As early care and education providers, teachers and staff prepare for a new school year, including parents and families before the children walk in on the first day is a great way to build relationships and partnerships that will benefit everyone.
Timber Grove Elementary School took a new approach this past school year to welcoming students and their parents and families by hosting an event in the community instead of on school grounds.
Returning families and those new to the area had the chance to get to know teachers and each other over hot dogs and French fries at an apartment complex not far from the Baltimore County school.
Teachers and staff grilled for the families around the community pool for the “Tearing Down the Walls” cookout about a week before the first day of school.
“We wanted to engage the community, and we wanted [families] to know that we’re here for them,” said Diana Tedesco, a fourth-grade teacher at Timber Grove and co-president of the school’s Parent Teacher Organization (PTO). “We want them to feel welcome and safe at Timber Grove.”
Tedesco and her co-president, third-grade teacher Courtney Long, decided to organize the cookout at the Timbercroft Apartment Homes after hearing about the idea at a conference. Another school had an issue similar to Timber Grove’s—dwindling parental involvement over the last few years despite numerous creative attempts to draw in parents and families.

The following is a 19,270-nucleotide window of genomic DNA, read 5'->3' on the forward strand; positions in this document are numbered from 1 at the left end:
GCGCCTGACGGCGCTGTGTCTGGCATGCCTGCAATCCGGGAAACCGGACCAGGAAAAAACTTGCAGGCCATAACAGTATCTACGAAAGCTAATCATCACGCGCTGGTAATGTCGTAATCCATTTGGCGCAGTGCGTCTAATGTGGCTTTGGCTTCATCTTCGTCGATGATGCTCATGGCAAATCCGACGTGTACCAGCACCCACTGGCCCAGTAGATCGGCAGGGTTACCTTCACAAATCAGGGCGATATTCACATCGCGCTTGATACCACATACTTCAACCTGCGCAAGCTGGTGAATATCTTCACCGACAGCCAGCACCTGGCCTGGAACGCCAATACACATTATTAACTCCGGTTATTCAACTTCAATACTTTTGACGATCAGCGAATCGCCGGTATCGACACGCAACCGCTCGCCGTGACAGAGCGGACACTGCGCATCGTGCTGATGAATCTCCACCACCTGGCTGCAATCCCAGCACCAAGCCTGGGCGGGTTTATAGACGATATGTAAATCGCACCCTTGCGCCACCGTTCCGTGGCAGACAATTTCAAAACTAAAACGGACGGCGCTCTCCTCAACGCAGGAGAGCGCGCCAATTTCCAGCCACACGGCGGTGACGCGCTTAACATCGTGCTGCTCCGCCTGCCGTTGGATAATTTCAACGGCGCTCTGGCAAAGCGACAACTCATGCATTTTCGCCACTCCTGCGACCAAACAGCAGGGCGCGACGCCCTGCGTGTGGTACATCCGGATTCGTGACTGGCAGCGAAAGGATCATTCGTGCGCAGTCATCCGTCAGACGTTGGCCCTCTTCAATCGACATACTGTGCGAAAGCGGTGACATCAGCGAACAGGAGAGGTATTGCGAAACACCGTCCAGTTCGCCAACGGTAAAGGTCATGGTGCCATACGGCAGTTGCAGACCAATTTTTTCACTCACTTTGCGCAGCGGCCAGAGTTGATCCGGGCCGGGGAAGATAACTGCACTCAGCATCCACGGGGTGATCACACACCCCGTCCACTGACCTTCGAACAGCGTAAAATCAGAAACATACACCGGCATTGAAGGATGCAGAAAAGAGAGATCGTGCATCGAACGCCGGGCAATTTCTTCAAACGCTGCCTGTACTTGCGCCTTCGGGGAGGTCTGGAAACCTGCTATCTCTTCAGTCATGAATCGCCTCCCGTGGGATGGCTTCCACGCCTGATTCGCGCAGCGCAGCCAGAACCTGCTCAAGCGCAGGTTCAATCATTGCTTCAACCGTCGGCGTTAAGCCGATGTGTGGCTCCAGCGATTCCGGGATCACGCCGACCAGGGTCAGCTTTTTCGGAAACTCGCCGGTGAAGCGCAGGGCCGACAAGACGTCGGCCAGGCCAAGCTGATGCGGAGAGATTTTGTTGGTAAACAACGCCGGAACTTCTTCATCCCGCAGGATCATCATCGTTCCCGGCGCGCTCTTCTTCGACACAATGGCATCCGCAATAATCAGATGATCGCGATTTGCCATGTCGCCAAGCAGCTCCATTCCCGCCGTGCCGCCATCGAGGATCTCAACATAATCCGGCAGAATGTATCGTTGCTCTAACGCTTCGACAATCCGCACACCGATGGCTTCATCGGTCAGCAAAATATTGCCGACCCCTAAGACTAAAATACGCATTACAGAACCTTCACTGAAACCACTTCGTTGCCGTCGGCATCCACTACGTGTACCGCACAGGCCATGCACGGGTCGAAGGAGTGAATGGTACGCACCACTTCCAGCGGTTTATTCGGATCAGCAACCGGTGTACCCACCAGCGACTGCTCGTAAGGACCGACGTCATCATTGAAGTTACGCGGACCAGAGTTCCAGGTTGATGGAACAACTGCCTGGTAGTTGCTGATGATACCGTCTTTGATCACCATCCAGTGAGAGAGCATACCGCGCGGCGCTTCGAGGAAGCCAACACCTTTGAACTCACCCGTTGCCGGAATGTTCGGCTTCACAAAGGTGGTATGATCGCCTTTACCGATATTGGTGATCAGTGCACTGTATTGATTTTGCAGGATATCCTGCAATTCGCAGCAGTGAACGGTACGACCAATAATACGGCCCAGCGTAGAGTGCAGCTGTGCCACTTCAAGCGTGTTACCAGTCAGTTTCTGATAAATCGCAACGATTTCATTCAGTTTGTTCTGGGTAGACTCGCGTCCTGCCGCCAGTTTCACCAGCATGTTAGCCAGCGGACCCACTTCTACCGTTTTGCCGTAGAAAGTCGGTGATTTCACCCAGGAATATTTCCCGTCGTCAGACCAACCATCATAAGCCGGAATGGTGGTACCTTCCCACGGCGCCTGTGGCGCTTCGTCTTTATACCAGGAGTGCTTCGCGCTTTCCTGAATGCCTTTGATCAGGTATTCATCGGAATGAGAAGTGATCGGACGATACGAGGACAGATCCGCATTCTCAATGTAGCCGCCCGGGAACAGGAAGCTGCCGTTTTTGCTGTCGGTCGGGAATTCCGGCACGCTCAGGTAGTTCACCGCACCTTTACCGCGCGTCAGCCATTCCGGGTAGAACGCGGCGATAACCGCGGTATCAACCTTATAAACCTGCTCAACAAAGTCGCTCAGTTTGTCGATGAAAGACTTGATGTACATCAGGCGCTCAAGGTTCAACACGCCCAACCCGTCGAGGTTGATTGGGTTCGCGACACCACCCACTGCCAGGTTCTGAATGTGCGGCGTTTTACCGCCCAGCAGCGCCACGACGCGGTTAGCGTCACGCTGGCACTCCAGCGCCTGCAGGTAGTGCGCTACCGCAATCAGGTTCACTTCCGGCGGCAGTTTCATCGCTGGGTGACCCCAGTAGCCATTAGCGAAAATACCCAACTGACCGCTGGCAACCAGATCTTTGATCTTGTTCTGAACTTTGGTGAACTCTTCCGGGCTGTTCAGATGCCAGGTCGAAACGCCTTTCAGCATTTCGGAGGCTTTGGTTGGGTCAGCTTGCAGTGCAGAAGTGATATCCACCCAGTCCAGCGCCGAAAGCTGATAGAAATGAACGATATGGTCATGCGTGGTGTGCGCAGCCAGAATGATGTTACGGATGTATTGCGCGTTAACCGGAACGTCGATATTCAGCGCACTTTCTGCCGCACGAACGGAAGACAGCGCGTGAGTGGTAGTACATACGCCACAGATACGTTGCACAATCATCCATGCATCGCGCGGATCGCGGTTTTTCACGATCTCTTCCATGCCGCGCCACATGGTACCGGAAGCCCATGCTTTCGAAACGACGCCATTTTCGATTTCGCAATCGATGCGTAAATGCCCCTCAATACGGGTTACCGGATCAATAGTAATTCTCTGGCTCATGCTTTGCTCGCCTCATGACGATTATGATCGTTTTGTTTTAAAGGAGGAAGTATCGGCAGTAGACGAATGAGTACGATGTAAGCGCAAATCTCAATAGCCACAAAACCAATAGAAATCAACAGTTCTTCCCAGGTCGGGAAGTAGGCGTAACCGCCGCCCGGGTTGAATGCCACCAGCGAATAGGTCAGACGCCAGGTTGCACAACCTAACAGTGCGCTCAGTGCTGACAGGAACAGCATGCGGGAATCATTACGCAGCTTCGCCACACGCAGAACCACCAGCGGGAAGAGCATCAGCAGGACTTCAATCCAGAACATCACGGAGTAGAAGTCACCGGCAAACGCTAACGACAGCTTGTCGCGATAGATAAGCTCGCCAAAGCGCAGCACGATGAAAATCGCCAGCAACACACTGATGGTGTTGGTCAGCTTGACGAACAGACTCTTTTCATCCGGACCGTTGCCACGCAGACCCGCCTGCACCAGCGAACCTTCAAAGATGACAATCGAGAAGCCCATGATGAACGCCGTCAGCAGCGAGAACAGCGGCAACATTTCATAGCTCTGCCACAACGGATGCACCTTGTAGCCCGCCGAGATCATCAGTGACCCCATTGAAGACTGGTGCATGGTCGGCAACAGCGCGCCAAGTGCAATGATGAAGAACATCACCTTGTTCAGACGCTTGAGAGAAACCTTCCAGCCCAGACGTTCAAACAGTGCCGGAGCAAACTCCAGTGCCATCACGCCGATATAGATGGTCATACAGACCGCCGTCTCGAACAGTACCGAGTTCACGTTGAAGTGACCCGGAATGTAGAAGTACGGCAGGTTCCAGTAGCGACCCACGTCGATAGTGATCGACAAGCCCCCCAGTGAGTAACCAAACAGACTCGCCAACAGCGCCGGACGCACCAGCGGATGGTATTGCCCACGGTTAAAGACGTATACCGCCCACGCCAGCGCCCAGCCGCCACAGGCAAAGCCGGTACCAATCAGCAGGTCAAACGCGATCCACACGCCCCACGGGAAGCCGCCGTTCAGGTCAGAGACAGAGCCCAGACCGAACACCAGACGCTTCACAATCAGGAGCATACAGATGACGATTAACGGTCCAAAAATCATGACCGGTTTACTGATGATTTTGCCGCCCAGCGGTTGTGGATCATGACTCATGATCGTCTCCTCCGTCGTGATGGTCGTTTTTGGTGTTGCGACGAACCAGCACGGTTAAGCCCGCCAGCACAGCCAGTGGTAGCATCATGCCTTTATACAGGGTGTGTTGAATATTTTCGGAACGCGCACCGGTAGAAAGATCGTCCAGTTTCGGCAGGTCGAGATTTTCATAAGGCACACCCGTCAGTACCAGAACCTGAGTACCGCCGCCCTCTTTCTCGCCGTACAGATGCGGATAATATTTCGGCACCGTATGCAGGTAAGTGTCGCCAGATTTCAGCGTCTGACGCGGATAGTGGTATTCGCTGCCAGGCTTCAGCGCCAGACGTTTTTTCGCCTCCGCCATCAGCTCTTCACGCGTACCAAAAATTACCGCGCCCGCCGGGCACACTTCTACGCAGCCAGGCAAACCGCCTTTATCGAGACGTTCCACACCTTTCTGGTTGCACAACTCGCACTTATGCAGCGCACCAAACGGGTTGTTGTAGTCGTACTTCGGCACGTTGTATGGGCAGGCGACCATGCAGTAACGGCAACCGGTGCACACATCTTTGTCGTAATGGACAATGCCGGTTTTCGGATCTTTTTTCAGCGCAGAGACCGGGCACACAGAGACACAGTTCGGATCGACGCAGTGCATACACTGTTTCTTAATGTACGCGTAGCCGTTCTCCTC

Instead of trying to think of one more way to get parents and families to the school, the teachers did the reverse. They brought the school to the families.
“It’s amazing. I never heard of a community doing such a thing. It’s just great,” said Regine Nguilok, whose oldest daughter, Janet, transferred to Timber Grove as a third-grader for the new school year.
Nguilok moved to the apartment complex in Owings Mills earlier in the year, but decided to let Janet finish second grade at Reisterstown Elementary instead of moving her midyear. This cookout was a welcome surprise, giving her and her daughter the chance to meet teachers and new classmates in a fun setting.
“It’s caring. They really wanted to show us love. I love it,” Nguilok said.